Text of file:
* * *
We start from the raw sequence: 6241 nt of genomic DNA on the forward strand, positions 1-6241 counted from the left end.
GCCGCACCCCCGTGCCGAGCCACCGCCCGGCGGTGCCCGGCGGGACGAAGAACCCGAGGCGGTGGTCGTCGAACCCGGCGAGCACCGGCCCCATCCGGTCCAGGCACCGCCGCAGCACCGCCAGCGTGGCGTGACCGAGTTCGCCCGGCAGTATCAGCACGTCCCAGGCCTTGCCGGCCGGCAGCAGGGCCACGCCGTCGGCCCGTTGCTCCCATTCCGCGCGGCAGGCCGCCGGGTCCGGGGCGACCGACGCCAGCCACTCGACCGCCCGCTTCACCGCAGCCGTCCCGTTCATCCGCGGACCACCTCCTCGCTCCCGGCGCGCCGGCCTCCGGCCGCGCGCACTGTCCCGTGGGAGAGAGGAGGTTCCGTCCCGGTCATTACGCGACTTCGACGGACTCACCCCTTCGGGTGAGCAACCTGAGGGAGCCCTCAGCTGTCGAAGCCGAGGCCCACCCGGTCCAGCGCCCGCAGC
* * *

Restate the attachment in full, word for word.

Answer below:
We start from the raw sequence: 6241 nt of genomic DNA on the forward strand, positions 1-6241 counted from the left end.
GCCGCACCCCCGTGCCGAGCCACCGCCCGGCGGTGCCCGGCGGGACGAAGAACCCGAGGCGGTGGTCGTCGAACCCGGCGAGCACCGGCCCCATCCGGTCCAGGCACCGCCGCAGCACCGCCAGCGTGGCGTGACCGAGTTCGCCCGGCAGTATCAGCACGTCCCAGGCCTTGCCGGCCGGCAGCAGGGCCACGCCGTCGGCCCGTTGCTCCCATTCCGCGCGGCAGGCCGCCGGGTCCGGGGCGACCGACGCCAGCCACTCGACCGCCCGCTTCACCGCAGCCGTCCCGTTCATCCGCGGACCACCTCCTCGCTCCCGGCGCGCCGGCCTCCGGCCGCGCGCACTGTCCCGTGGGAGAGAGGAGGTTCCGTCCCGGTCATTACGCGACTTCGACGGACTCACCCCTTCGGGTGAGCAACCTGAGGGAGCCCTCAGCTGTCGAAGCCGAGGCCCACCCGGTCCAGCGCCCGCAGC